Roger Wootton

Roger Wootton: Guitar and vocals

Roger Wootton Comus

I attended Ravensbourne College of Art in 1966, where I met Glenn, who, like me, was a keen guitar player. We started jamming and were influenced at the time by John Renbourn and Burt Jansch. We began playing local folk clubs and gradually began adding additional members.

Both Glenn and I were studying graphic design, which, for both of us was not artistically stimulating enough. We met Colin, who was studying in the film and television school. A group of us rented a three story house in Beckenham, which included our soon to become manager, Chris Youle who was living with Jess,one of our art student group and Andy was a friend of a friend and brought in to make up the numbers to pay the rent. Bobbie, also turned up in a similar way and very soon we had a band with four of us living in the same house. I don’t know, these days, what the chances are of five such suitably creative people coming together are, but it does look like an uncanny set of coincidences.

It was at this time that I began writing songs and,through a drug induced haze,and from a rural background, began on the distinctive series of songs which were to become First Utterance. It was at this time that we met up with David Bowie, who was organizing a local weekly gig at a pub in Beckenham. This club was known as the Beckenham Arts Lab; so now we had a weekly residency – a great place to get a band up and running.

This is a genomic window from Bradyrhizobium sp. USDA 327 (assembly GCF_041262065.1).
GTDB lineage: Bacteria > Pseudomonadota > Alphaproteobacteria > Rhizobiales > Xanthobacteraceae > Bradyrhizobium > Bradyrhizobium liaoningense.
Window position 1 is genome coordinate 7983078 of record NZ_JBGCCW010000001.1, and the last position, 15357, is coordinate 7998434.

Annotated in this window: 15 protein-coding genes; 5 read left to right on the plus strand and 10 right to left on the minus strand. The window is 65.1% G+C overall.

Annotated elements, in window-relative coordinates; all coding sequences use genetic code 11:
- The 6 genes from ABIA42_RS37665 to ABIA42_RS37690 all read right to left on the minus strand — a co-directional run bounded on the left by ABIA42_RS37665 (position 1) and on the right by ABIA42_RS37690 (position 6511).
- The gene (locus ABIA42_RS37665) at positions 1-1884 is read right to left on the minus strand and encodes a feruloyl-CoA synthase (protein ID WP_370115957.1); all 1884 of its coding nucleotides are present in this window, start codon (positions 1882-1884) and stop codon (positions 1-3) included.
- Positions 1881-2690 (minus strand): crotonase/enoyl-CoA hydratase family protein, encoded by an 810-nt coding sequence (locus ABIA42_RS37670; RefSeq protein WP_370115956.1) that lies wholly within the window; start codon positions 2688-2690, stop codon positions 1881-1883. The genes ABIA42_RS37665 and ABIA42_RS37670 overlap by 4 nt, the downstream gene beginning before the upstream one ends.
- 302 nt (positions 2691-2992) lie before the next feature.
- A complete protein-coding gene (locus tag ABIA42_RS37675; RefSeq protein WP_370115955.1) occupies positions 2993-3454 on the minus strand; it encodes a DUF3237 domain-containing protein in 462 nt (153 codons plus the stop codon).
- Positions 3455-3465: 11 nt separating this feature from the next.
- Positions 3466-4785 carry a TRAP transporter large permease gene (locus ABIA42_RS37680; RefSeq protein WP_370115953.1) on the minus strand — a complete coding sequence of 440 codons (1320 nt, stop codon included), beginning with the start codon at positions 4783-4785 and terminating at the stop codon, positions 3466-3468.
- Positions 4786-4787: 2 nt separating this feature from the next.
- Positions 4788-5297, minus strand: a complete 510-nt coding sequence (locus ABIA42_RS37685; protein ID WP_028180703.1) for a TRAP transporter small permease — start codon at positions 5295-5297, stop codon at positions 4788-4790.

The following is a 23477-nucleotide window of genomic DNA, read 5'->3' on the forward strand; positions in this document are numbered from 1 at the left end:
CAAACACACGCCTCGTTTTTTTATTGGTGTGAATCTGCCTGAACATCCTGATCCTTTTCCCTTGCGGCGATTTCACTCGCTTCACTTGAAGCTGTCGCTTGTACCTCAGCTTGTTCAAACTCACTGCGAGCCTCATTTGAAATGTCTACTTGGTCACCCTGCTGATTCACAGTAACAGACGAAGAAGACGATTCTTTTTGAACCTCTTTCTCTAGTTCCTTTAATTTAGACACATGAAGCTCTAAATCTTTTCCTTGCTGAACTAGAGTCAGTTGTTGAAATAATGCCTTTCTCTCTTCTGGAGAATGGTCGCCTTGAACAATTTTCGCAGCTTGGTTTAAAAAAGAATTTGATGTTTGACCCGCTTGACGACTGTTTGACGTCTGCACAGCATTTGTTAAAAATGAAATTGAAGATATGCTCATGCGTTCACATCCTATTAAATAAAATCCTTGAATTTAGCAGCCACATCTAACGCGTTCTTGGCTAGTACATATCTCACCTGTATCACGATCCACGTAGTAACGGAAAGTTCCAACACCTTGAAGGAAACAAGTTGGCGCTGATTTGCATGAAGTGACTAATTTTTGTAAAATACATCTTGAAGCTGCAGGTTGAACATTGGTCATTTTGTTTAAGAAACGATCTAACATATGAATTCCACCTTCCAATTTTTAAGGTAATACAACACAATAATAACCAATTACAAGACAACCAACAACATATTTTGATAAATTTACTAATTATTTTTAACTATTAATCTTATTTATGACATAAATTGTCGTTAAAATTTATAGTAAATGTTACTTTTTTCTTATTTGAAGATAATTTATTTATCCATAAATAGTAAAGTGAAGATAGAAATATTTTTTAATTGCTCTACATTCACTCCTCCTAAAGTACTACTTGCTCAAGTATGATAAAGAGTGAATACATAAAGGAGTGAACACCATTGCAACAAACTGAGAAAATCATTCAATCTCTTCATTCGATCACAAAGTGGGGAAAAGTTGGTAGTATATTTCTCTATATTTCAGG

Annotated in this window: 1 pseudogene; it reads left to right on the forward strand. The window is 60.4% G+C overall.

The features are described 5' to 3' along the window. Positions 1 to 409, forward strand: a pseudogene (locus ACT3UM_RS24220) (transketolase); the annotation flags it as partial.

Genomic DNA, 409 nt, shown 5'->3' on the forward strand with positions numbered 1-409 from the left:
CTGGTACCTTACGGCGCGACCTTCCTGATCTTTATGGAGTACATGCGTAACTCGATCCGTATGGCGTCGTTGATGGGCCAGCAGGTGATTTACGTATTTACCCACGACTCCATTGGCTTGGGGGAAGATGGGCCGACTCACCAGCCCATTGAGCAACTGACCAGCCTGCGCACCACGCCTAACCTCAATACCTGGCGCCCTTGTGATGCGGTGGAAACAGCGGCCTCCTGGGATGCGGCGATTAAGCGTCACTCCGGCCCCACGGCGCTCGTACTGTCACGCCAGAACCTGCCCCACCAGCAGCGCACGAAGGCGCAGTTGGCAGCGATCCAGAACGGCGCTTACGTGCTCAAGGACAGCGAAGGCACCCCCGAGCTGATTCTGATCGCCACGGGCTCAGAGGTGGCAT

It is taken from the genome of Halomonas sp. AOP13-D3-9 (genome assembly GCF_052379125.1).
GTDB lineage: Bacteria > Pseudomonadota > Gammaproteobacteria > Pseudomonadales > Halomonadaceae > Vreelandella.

Whilst at the house in Beckenham, we auditioned a flute/ bongo player. Among those who applied was Michael Bammi Rose who captivated us and he joined but was replaced a year later by Rob Young, a friend of Colin’s. Chris eventually got us signed to PYE’s new Dawn label and we recorded First Utterance and began touring. After early indications that we were going to be successful, we were eclipsed by the changes in the early 1970s and the work dropped off as all acoustic bands fell out of favour with the emergence of glam rock.

In 1974 the newly formed Virgin Records asked us if we would reform to make another album. Most had gone their separate ways and my new material was much more commercial. You must  be aware of how it was in the 70s. The classification and genres of  the music scene contracted and the industry were totally singles orientated. Anyway only three original members ended up on ‘ To keep from Crying’ and, from our point of view the album was something of a disaster.

During our short history we had written two film scores for director, Lyndsay Shonteff – Permissive and Big Zapper. Afer the complete folding of Comus in 1974 members of the band, including myself collaborated on more film scores. I also designed album sleeves until the 1980s.